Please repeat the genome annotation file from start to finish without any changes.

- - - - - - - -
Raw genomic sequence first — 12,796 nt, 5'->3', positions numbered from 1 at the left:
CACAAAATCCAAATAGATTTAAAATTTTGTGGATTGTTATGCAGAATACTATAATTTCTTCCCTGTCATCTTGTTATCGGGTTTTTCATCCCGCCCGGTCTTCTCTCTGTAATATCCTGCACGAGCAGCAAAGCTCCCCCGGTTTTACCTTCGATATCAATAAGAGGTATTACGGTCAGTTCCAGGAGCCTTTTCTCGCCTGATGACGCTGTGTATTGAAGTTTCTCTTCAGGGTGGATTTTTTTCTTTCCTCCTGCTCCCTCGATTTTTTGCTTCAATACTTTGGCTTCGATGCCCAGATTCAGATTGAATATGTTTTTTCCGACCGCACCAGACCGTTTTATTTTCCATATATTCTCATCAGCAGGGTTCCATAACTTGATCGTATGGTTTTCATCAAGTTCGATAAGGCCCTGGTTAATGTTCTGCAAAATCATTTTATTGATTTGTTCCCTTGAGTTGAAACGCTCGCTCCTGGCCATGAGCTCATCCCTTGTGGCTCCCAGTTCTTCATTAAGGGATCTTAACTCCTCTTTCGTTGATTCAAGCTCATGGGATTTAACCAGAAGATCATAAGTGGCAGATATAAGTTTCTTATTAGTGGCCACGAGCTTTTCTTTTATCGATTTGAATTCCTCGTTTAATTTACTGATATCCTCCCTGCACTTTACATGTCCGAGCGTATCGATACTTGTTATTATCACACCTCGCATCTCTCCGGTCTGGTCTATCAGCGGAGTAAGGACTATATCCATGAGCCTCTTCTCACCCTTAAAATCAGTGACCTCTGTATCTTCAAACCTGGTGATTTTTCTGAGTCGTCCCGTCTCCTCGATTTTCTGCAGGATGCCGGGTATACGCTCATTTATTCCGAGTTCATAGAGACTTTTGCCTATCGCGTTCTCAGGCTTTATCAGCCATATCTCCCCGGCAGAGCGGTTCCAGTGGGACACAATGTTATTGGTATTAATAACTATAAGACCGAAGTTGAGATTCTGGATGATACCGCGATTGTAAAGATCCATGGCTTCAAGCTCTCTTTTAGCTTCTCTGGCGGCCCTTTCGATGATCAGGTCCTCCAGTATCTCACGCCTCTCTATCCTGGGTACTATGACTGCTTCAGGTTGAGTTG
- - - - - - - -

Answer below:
Raw genomic sequence first — 12,796 nt, 5'->3', positions numbered from 1 at the left:
CACAAAATCCAAATAGATTTAAAATTTTGTGGATTGTTATGCAGAATACTATAATTTCTTCCCTGTCATCTTGTTATCGGGTTTTTCATCCCGCCCGGTCTTCTCTCTGTAATATCCTGCACGAGCAGCAAAGCTCCCCCGGTTTTACCTTCGATATCAATAAGAGGTATTACGGTCAGTTCCAGGAGCCTTTTCTCGCCTGATGACGCTGTGTATTGAAGTTTCTCTTCAGGGTGGATTTTTTTCTTTCCTCCTGCTCCCTCGATTTTTTGCTTCAATACTTTGGCTTCGATGCCCAGATTCAGATTGAATATGTTTTTTCCGACCGCACCAGACCGTTTTATTTTCCATATATTCTCATCAGCAGGGTTCCATAACTTGATCGTATGGTTTTCATCAAGTTCGATAAGGCCCTGGTTAATGTTCTGCAAAATCATTTTATTGATTTGTTCCCTTGAGTTGAAACGCTCGCTCCTGGCCATGAGCTCATCCCTTGTGGCTCCCAGTTCTTCATTAAGGGATCTTAACTCCTCTTTCGTTGATTCAAGCTCATGGGATTTAACCAGAAGATCATAAGTGGCAGATATAAGTTTCTTATTAGTGGCCACGAGCTTTTCTTTTATCGATTTGAATTCCTCGTTTAATTTACTGATATCCTCCCTGCACTTTACATGTCCGAGCGTATCGATACTTGTTATTATCACACCTCGCATCTCTCCGGTCTGGTCTATCAGCGGAGTAAGGACTATATCCATGAGCCTCTTCTCACCCTTAAAATCAGTGACCTCTGTATCTTCAAACCTGGTGATTTTTCTGAGTCGTCCCGTCTCCTCGATTTTCTGCAGGATGCCGGGTATACGCTCATTTATTCCGAGTTCATAGAGACTTTTGCCTATCGCGTTCTCAGGCTTTATCAGCCATATCTCCCCGGCAGAGCGGTTCCAGTGGGACACAATGTTATTGGTATTAATAACTATAAGACCGAAGTTGAGATTCTGGATGATACCGCGATTGTAAAGATCCATGGCTTCAAGCTCTCTTTTAGCTTCTCTGGCGGCCCTTTCGATGATCAGGTCCTCCAGTATCTCACGCCTCTCTATCCTGGGTACTATGACTGCTTCAGGTTGAGTTG